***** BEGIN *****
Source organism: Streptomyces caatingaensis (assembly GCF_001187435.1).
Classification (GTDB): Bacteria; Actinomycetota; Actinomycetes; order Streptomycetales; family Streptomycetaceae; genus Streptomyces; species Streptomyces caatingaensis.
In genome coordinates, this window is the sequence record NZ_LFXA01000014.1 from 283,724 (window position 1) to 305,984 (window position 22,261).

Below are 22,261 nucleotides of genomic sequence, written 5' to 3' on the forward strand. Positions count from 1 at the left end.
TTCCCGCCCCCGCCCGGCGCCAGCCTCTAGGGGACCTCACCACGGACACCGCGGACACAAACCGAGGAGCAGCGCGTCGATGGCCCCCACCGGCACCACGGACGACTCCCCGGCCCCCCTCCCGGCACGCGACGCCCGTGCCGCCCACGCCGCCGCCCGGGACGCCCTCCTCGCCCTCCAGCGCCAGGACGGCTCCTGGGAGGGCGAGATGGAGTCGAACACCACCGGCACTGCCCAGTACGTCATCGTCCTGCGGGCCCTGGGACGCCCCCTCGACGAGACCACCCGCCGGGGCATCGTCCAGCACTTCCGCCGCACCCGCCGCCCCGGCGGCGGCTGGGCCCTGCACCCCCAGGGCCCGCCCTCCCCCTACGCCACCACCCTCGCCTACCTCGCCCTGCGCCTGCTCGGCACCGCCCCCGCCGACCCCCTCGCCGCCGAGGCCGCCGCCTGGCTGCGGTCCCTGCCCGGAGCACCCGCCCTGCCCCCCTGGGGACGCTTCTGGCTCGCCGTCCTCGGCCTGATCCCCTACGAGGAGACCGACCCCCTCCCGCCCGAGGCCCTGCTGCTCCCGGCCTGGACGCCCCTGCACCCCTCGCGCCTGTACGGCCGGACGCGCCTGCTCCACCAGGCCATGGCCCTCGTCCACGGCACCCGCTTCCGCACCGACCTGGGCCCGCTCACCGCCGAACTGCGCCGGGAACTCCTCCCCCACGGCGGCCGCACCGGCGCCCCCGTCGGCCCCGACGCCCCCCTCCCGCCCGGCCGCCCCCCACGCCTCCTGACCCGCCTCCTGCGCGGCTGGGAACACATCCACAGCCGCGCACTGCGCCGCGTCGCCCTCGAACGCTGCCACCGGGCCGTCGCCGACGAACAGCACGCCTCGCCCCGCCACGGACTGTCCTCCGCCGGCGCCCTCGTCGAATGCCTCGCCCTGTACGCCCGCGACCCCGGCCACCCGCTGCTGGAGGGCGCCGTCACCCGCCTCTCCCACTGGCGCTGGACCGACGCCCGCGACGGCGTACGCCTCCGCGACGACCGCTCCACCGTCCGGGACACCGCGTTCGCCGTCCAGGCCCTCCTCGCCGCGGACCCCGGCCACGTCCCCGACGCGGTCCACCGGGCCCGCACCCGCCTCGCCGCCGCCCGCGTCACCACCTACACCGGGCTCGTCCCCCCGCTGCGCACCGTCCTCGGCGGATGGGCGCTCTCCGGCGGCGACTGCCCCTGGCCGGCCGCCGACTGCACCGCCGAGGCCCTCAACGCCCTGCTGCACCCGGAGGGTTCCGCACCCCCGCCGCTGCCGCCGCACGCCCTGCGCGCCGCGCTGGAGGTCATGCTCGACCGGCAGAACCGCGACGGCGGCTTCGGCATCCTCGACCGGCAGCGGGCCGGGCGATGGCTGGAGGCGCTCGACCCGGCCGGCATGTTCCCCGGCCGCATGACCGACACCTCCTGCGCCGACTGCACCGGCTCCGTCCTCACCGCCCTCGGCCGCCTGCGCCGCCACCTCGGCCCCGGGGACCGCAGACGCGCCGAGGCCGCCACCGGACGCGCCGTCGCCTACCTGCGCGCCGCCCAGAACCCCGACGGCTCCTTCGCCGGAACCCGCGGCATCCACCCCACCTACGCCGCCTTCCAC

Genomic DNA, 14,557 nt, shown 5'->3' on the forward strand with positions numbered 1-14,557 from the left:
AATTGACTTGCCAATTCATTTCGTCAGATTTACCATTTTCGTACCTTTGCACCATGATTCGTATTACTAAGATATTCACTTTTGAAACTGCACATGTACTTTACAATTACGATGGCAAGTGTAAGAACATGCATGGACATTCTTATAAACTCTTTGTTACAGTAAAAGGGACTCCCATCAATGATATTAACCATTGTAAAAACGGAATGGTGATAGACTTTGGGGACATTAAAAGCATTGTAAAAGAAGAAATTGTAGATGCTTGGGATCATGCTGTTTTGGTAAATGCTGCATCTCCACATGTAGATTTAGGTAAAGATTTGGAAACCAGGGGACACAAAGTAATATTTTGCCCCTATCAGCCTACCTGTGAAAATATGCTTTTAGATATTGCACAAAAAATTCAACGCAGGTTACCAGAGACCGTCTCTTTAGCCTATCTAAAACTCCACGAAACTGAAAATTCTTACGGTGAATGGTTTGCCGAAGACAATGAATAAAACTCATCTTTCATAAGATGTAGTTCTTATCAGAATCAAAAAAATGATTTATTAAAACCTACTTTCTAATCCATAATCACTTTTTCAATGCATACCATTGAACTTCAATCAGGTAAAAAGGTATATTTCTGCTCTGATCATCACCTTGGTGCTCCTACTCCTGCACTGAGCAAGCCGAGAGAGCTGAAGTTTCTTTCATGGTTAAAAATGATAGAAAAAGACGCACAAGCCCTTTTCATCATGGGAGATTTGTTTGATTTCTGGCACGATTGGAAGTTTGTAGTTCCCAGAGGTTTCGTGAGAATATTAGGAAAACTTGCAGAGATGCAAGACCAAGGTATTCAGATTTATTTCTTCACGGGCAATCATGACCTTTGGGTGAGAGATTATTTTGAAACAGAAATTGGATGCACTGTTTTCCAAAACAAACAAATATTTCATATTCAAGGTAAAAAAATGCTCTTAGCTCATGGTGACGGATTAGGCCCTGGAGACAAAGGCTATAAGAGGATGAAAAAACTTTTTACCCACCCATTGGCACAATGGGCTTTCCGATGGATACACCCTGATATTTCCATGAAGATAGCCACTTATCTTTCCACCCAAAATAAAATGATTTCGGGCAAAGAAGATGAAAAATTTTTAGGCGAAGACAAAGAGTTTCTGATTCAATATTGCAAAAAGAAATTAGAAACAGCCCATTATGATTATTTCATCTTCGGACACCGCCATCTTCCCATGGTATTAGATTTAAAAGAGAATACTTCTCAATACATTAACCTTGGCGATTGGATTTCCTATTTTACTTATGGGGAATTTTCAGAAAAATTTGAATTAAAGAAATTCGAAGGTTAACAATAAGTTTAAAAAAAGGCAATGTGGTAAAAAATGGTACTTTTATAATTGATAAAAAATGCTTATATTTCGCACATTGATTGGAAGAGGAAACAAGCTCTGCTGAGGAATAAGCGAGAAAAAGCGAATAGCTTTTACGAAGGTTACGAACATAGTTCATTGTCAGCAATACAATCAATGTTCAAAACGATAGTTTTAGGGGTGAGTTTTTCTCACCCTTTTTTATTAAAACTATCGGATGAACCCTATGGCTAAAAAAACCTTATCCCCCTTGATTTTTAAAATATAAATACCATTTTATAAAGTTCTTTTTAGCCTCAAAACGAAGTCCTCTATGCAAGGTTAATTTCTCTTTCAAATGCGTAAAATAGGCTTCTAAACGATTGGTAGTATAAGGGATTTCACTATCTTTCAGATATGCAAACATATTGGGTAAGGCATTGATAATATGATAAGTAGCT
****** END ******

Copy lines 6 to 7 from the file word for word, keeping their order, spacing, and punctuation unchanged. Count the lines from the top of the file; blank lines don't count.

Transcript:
Genomic DNA, 14,557 nt, shown 5'->3' on the forward strand with positions numbered 1-14,557 from the left:
AATTGACTTGCCAATTCATTTCGTCAGATTTACCATTTTCGTACCTTTGCACCATGATTCGTATTACTAAGATATTCACTTTTGAAACTGCACATGTACTTTACAATTACGATGGCAAGTGTAAGAACATGCATGGACATTCTTATAAACTCTTTGTTACAGTAAAAGGGACTCCCATCAATGATATTAACCATTGTAAAAACGGAATGGTGATAGACTTTGGGGACATTAAAAGCATTGTAAAAGAAGAAATTGTAGATGCTTGGGATCATGCTGTTTTGGTAAATGCTGCATCTCCACATGTAGATTTAGGTAAAGATTTGGAAACCAGGGGACACAAAGTAATATTTTGCCCCTATCAGCCTACCTGTGAAAATATGCTTTTAGATATTGCACAAAAAATTCAACGCAGGTTACCAGAGACCGTCTCTTTAGCCTATCTAAAACTCCACGAAACTGAAAATTCTTACGGTGAATGGTTTGCCGAAGACAATGAATAAAACTCATCTTTCATAAGATGTAGTTCTTATCAGAATCAAAAAAATGATTTATTAAAACCTACTTTCTAATCCATAATCACTTTTTCAATGCATACCATTGAACTTCAATCAGGTAAAAAGGTATATTTCTGCTCTGATCATCACCTTGGTGCTCCTACTCCTGCACTGAGCAAGCCGAGAGAGCTGAAGTTTCTTTCATGGTTAAAAATGATAGAAAAAGACGCACAAGCCCTTTTCATCATGGGAGATTTGTTTGATTTCTGGCACGATTGGAAGTTTGTAGTTCCCAGAGGTTTCGTGAGAATATTAGGAAAACTTGCAGAGATGCAAGACCAAGGTATTCAGATTTATTTCTTCACGGGCAATCATGACCTTTGGGTGAGAGATTATTTTGAAACAGAAATTGGATGCACTGTTTTCCAAAACAAACAAATATTTCATATTCAAGGTAAAAAAATGCTCTTAGCTCATGGTGACGGATTAGGCCCTGGAGACAAAGGCTATAAGAGGATGAAAAAACTTTTTACCCACCCATTGGCACAATGGGCTTTCCGATGGATACACCCTGATATTTCCATGAAGATAGCCACTTATCTTTCCACCCAAAATAAAATGATTTCGGGCAAAGAAGATGAAAAATTTTTAGGCGAAGACAAAGAGTTTCTGATTCAATATTGCAAAAAGAAATTAGAAACAGCCCATTATGATTATTTCATCTTCGGACACCGCCATCTTCCCATGGTATTAGATTTAAAAGAGAATACTTCTCAATACATTAACCTTGGCGATTGGATTTCCTATTTTACTTATGGGGAATTTTCAGAAAAATTTGAATTAAAGAAATTCGAAGGTTAACAATAAGTTTAAAAAAAGGCAATGTGGTAAAAAATGGTACTTTTATAATTGATAAAAAATGCTTATATTTCGCACATTGATTGGAAGAGGAAACAAGCTCTGCTGAGGAATAAGCGAGAAAAAGCGAATAGCTTTTACGAAGGTTACGAACATAGTTCATTGTCAGCAATACAATCAATGTTCAAAACGATAGTTTTAGGGGTGAGTTTTTCTCACCCTTTTTTATTAAAACTATCGGATGAACCCTATGGCTAAAAAAACCTTATCCCCCTTGATTTTTAAAATATAAATACCATTTTATAAAGTTCTTTTTAGCCTCAAAACGAAGTCCTCTATGCAAGGTTAATTTCTCTTTCAAATGCGTAAAATAGGCTTCTAAACGATTGGTAGTATAAGGGATTTCACTATCTTTCAGATATGCAAACATATTGGGTAAGGCATTGATAATATGATAAGTAGCT